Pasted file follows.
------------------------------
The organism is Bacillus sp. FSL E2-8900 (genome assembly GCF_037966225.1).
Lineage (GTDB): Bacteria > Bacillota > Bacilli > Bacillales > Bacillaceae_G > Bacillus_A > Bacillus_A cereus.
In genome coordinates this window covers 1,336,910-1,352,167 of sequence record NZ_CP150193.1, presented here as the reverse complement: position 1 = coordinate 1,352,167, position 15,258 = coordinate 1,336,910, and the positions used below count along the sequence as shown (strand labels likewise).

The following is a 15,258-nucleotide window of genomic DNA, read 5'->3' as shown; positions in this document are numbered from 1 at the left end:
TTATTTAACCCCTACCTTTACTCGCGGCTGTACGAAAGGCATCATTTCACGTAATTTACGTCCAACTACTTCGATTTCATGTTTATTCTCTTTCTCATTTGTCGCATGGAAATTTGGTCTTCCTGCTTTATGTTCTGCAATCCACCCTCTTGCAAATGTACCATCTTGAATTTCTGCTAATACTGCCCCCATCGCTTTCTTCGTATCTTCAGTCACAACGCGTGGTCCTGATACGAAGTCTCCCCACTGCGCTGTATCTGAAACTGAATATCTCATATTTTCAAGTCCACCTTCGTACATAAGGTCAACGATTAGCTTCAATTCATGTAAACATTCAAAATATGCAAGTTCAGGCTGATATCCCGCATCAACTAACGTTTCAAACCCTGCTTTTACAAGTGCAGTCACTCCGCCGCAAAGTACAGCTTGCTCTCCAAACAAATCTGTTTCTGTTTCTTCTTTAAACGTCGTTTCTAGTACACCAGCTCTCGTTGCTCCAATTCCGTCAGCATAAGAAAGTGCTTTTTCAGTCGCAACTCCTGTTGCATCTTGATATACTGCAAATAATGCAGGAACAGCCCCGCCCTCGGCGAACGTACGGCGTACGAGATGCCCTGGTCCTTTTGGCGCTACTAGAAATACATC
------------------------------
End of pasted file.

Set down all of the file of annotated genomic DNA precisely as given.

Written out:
The organism is Bacillus sp. FSL E2-8900 (genome assembly GCF_037966225.1).
Lineage (GTDB): Bacteria > Bacillota > Bacilli > Bacillales > Bacillaceae_G > Bacillus_A > Bacillus_A cereus.
In genome coordinates this window covers 1,336,910-1,352,167 of sequence record NZ_CP150193.1, presented here as the reverse complement: position 1 = coordinate 1,352,167, position 15,258 = coordinate 1,336,910, and the positions used below count along the sequence as shown (strand labels likewise).

The following is a 15,258-nucleotide window of genomic DNA, read 5'->3' as shown; positions in this document are numbered from 1 at the left end:
TTATTTAACCCCTACCTTTACTCGCGGCTGTACGAAAGGCATCATTTCACGTAATTTACGTCCAACTACTTCGATTTCATGTTTATTCTCTTTCTCATTTGTCGCATGGAAATTTGGTCTTCCTGCTTTATGTTCTGCAATCCACCCTCTTGCAAATGTACCATCTTGAATTTCTGCTAATACTGCCCCCATCGCTTTCTTCGTATCTTCAGTCACAACGCGTGGTCCTGATACGAAGTCTCCCCACTGCGCTGTATCTGAAACTGAATATCTCATATTTTCAAGTCCACCTTCGTACATAAGGTCAACGATTAGCTTCAATTCATGTAAACATTCAAAATATGCAAGTTCAGGCTGATATCCCGCATCAACTAACGTTTCAAACCCTGCTTTTACAAGTGCAGTCACTCCGCCGCAAAGTACAGCTTGCTCTCCAAACAAATCTGTTTCTGTTTCTTCTTTAAACGTCGTTTCTAGTACACCAGCTCTCGTTGCTCCAATTCCGTCAGCATAAGAAAGTGCTTTTTCAGTCGCAACTCCTGTTGCATCTTGATATACTGCAAATAATGCAGGAACAGCCCCGCCCTCGGCGAACGTACGGCGTACGAGATGCCCTGGTCCTTTTGGCGCTACTAGAAATACATC